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Estela López: Estela R. López was previously the interim provost and senior vice president of the Board of Regents for Higher Education at the Connecticut State Colleges and Universities System. Prior to her current appointment, she served as senior associate at Excelencia in Education, a non-profit organization committed to accelerating Latino student success. She is the former vice chancellor of academic affairs for the Connecticut State University System. She served in that capacity from 2002 to 2007. From 1997 to 2002, Ms. López was provost and vice president for academic affairs at Northeastern Illinois University (NEIU). Prior to joining NEIU, Ms. López served as a senior associate at the American Association for Higher Education and as a senior fellow at the American Council on Education while on a year-long sabbatical. Ms. López is a board member of the Connecticut State Board of Education, and a past president of the board of the Fund for Greater Hartford Foundation. In addition, she serves on the board of United Way of Connecticut, Bay Path University, and the Latino Endowment Fund of the Hartford Foundation. 

     
Richard_Porth.jpg   Richard J. Porth: Richard J. Porth served as President/CEO of United Way of Connecticut (UWC) from 2008 to 2020. UWC helps to meet the needs of Connecticut residents by providing information, education, and connection to services. UWC collaborates with local United Ways and Connecticut state agencies to provide these services.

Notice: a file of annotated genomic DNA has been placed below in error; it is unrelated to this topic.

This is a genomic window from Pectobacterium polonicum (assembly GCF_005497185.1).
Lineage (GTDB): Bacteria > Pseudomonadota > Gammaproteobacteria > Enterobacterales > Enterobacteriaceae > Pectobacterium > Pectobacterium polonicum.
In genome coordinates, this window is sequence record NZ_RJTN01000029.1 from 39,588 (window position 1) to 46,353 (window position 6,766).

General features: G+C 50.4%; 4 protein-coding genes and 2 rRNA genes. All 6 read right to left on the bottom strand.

Richard Porth previously served as Vice President for Grantmaking for the Hartford Foundation for Public Giving, the community foundation for the Greater Hartford region. In this capacity, he managed the broad-based, responsive part of the Hartford Foundation’s grantmaking, which awards grants to a broad range of community agencies throughout the region.

Before joining the Foundation in 2003, Rick served as the Executive Director of the Capitol Region Council of Governments for more than nine years. In his work for the mayors and first selectmen of the Hartford region, and the cities and towns they represent, he collaborated with business, civic, and government leaders to advocate and implement regional solutions to regional challenges. One area of particular focus for Rick was promoting better access to opportunity for people living in low-income neighborhoods.